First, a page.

Go Big, Go Bold: Beacon’s Policy Agenda

Dan Gregory October 4, 2019

Beacon’s approach has never been a timid one. We take personal, public, and financial risks in the fight for justice. We go big. We go bold.

Lee Blons, CEO/President of Beacon Interfaith Housing Collaborative

We are able to do things that no other housing organization could do because of the engagement and advocacy of your congregation. We are able to do things that no single congregation could do because we have united as a collaborative. It is really remarkable the impact that our collaborative of congregations is having. We believe that we can have an even greater impact by growing our capacity and power to influence public policy and funding toward our vision that all people have a home.

Beacon’s approach has never been a timid one. We take personal, public, and financial risks in the fight for justice. We go big. We go bold.

And tonight, I want to share with you three big, bold policy agenda items that Beacon seeks to advance. We will be asking Commissioner Ho tonight for her support on these issues. We will be inviting Governor Walz to meet with us again in January to declare his support as well. I ask for your help as leaders in engaging your congregations and the broader community in taking action on these items. 

But first, I want to step back and talk about our values and vision as a collaborative that informs this policy platform.

As a collaborative of congregations, we are working toward the vision all people have a home: no exceptions. Our challenge is to transform the prevailing worldview – that there isn’t enough, that not everyone can have a home, that some people are more deserving, that it’s acceptable for some of us to be homeless. We need to spread the worldview that there is enough, that it is not okay for anyone to be homeless, that we all benefit when we all have a home. One way we do that is through a policy agenda that lifts up our values and allows us to engage our fellow congregants and our broader community in a discussion about home.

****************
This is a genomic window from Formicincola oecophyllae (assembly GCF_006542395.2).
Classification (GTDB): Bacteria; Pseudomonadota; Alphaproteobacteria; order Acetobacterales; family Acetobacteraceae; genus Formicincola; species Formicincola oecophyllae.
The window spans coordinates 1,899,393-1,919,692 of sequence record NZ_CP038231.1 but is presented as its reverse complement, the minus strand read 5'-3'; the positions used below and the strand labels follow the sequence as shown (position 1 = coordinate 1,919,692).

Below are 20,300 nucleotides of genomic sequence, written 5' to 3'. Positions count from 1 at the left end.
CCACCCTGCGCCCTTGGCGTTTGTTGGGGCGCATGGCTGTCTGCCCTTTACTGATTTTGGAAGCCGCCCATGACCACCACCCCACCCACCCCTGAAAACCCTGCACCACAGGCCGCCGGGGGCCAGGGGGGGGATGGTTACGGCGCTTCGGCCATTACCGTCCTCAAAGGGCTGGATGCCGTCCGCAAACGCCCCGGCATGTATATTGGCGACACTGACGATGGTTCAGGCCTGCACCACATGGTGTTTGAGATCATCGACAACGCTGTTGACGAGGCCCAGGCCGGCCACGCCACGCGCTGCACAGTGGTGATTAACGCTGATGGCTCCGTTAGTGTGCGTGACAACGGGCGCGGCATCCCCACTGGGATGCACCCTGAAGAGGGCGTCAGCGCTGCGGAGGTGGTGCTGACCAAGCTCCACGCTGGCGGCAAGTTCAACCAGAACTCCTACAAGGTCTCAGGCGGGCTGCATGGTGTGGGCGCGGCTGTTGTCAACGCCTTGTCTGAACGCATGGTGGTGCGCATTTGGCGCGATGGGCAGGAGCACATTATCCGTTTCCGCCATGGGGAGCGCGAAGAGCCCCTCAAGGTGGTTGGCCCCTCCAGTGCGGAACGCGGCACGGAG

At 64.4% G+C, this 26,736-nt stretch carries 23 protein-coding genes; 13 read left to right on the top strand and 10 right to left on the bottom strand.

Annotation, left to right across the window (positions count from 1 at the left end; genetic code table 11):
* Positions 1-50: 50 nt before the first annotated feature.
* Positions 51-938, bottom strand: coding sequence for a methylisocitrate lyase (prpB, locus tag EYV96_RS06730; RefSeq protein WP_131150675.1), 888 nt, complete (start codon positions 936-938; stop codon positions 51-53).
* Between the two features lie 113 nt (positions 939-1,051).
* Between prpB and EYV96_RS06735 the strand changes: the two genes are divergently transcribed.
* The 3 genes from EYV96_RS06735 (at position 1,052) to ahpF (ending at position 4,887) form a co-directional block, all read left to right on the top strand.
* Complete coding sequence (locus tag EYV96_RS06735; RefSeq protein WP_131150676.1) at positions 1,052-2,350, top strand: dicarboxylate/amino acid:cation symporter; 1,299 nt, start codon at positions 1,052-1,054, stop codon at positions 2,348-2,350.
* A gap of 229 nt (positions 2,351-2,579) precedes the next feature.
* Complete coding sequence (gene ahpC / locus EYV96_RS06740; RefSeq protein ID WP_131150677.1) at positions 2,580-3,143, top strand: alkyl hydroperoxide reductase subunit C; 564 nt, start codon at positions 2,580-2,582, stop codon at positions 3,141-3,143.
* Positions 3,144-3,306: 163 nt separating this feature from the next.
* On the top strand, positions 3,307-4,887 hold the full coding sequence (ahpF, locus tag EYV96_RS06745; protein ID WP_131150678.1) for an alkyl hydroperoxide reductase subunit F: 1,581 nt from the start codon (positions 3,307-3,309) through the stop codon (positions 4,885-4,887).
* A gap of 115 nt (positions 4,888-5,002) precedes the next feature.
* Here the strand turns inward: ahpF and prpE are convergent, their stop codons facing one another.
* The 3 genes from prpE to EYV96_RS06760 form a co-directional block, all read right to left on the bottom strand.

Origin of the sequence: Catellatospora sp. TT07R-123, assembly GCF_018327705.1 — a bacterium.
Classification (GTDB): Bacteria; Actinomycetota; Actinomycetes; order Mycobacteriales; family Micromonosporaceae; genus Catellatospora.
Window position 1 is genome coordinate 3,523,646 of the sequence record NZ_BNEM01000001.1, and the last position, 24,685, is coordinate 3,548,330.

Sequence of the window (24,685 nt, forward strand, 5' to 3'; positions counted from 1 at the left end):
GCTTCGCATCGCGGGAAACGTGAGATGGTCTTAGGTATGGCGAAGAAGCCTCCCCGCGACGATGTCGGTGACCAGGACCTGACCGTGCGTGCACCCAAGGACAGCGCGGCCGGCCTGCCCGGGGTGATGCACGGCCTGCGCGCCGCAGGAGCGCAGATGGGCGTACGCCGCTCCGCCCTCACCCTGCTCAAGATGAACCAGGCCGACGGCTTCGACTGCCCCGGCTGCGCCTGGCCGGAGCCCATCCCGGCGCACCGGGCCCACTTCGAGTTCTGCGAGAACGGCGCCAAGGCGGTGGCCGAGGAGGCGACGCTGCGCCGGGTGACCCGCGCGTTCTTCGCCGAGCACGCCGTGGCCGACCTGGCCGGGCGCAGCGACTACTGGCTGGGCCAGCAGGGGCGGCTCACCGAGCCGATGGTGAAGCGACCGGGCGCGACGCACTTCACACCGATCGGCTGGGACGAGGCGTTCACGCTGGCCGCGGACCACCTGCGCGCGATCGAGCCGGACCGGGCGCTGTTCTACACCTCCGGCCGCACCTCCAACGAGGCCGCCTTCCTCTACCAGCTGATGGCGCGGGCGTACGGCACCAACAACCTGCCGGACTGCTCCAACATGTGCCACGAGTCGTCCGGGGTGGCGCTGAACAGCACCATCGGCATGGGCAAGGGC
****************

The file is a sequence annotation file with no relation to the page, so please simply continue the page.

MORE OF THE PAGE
Consider how attitudes about hunger have changed. Fifty years ago, hunger was not necessarily something that was in the public arena. But today it is a pretty solidly-shared belief that no child should go to bed hungry – we have the resources to create programs like food stamps to ensure there is food to eat. Can we move toward that same belief around home – that no child should go to bed homeless? That every child is worthy of a home with a pantry or a cupboard, a refrigerator where this food can be stored? Is worthy of a safe, warm place where they can eat their mac and cheese or broccoli or scrambled eggs at a table while their little sister does her homework? Is it so bold to declare this is the Minnesota we want to live in?

Our policy agenda is grounded in this vision. We currently have three policy issues: one is the Housing Infrastructure Bonds that will be voted on in the next legislative session; the second is a change in resources to make it possible to create family supportive housing, which we hope to pass in 2020 or 2021; and lastly a bold transformative policy to create a state rent subsidy program that frankly may take years to enact.

First, we need capital funding to be able to create the homes that you have heard our leaders discuss – Bimosedaa, Vista 44, and our new housing in the works in Scott County, Minneapolis and St Paul – and it’s needed across the state to create more affordable homes in every community.

Minnesota has been a pioneer in the development of Housing Infrastructure Bonds.    Bonding has been used traditionally for bridges and roads and improvements at state institutions like the University of Minnesota or the Science Museum. It took a change in worldview but now, it is widely accepted that housing infrastructure is as important as our transportation system. Housing Infrastructure Bonds were the primary source of funding for 66 West and Prior Crossing. Our goal in 2020 – $180 million from the legislature – would be the largest amount ever!

Second, Beacon is taking the lead to change a disability program, called Housing Support, to make it work for homeless families. 

In our planning over the last two years around family supportive housing, we have uncovered specific barriers to the development of supportive housing for families.   Housing Support, the disability funding program that provides rent and service funding at Great River Landing and Bimosedaa, works well for individual adults. But not for families.